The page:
16 June, 2005

Zombie Classification

A good little overview of the history of zombological research can be found on Zombierama. Here they list nine of the ten species of zombie known (or hypothesized, in a few cases) to exist. They did, however, forget the tenth zombie type - Zombus Socratus. This is, of course a philosophical zombie that is used as a device in the study of what is known as the mind/body problem. The formal definition of this last type of zombie is: A being that behaves like us and may share our functional organization and even, perhaps, our neurophysiological makeup without conscious experiences or qualia. Do not fear this tenth species - they are usually entirely harmless. In fact you won't even know one exists unless it happens to be a philosopher, which is rare indeed. The problem we run into is summarized by Todd C. Moody in his paper Conversations With Zombies. He points out that if there are zombie philosophers, they would be able to make no sense. This of course makes them nearly impossible to distinguish from ordinary human philosophers. That's all I've got on this species. So if you were ever wondering what all ten species of zombies are - there you have them. Take note.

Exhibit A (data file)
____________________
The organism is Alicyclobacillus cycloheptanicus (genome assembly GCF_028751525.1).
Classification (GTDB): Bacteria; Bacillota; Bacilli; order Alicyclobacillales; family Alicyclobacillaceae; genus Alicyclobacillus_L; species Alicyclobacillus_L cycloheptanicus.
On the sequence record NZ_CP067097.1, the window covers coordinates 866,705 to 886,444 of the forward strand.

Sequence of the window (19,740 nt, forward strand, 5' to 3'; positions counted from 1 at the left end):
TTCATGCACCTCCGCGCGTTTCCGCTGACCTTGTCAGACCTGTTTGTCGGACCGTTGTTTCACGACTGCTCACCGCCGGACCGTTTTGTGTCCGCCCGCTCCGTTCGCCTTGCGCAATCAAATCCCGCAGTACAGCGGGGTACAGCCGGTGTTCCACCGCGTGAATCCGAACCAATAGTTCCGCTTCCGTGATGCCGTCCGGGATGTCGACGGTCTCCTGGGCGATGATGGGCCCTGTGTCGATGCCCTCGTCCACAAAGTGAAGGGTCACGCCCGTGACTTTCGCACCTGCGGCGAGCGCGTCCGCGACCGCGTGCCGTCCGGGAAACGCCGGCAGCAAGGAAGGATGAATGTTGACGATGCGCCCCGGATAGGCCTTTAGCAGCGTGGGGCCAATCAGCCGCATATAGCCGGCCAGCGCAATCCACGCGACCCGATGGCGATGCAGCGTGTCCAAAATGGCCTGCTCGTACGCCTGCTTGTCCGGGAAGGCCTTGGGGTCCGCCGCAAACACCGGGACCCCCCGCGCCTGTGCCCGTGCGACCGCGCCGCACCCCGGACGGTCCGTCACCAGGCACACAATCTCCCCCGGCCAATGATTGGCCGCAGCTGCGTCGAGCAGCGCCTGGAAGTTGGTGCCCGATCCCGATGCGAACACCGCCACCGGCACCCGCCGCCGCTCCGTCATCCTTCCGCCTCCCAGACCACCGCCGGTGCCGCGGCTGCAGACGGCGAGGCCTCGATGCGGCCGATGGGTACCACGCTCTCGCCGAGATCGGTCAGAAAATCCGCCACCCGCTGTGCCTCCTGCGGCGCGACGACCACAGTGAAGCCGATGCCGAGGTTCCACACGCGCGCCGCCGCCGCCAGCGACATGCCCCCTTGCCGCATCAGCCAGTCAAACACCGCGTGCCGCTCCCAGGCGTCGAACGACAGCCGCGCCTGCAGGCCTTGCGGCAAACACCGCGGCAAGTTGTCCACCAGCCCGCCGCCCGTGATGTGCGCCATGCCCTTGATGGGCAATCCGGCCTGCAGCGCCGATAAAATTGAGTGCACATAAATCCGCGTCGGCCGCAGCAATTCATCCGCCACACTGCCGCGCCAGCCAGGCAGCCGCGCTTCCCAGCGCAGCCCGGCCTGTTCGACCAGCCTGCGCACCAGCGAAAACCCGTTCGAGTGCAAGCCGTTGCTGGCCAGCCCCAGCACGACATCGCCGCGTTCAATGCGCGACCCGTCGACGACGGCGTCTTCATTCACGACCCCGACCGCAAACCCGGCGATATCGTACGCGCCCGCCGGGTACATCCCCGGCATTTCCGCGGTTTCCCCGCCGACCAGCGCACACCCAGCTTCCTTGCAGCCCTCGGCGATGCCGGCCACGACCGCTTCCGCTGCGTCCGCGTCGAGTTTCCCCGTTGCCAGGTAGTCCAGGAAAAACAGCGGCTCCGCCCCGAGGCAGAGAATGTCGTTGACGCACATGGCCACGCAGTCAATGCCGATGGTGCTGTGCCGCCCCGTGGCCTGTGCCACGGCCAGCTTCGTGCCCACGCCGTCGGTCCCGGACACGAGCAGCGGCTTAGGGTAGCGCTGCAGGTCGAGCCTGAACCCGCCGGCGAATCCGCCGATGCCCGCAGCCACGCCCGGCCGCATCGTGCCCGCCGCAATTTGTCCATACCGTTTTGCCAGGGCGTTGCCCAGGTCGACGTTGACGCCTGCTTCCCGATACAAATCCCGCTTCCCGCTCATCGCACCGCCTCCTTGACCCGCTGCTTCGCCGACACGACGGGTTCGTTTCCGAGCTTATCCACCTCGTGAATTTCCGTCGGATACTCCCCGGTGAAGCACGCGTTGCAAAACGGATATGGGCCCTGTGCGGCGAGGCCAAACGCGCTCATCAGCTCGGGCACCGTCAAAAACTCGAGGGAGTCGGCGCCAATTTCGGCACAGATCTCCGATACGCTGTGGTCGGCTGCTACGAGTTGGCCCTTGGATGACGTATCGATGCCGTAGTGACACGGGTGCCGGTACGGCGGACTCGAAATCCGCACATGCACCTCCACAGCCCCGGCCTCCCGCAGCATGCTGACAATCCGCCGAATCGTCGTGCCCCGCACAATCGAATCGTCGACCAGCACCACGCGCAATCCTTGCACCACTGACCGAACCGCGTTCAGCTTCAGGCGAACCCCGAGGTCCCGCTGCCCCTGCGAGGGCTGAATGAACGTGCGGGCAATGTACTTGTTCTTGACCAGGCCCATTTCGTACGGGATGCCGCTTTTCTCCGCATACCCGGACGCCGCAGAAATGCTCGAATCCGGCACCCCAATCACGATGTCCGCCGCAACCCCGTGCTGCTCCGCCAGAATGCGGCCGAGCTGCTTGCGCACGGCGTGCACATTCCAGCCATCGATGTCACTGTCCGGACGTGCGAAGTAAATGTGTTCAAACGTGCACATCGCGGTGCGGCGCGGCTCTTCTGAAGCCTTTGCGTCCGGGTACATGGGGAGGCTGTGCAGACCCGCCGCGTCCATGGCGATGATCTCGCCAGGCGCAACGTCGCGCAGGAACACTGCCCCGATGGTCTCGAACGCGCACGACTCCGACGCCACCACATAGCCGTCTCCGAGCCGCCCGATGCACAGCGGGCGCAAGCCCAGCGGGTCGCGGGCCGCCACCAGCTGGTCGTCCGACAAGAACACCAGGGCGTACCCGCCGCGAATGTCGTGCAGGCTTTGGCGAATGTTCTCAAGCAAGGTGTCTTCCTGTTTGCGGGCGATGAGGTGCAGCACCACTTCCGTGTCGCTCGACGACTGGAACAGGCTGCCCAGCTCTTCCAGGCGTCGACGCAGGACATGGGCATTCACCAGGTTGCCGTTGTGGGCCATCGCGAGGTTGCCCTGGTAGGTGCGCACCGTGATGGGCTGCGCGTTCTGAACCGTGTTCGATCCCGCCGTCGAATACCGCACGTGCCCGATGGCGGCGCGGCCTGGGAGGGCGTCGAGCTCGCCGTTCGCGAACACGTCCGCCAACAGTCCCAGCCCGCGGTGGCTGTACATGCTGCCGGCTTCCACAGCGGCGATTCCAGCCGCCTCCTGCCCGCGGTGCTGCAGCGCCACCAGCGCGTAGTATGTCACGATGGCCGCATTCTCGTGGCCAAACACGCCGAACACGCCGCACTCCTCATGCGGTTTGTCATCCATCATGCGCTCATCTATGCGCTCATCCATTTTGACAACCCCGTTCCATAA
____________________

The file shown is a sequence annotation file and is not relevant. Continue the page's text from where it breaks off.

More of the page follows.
Anonymous Anonymous said...

I dont know. Zombies fall into all sorts of broad catagories, but I consider all undead flesh eaters zombies. The worker "zombies" of haiti arent really zombies in my book because they are not in fact undead. The way I classify the living dead was always more along the lines of did they fall into a kind of definition,upmost on that list was the fact that all zombies were dead and unitelligent for the most part, classic romero zombies. The demonically possessed fell into some sort of religous subclass, and the magically reincarnated fell into a "magic" group. I like the category system though, I just hadnt thought of putting what I considerd supernatural into the mix with the scientifically reanimated zombies of recent years. ~Z

2:21 AM, July 21, 2006  

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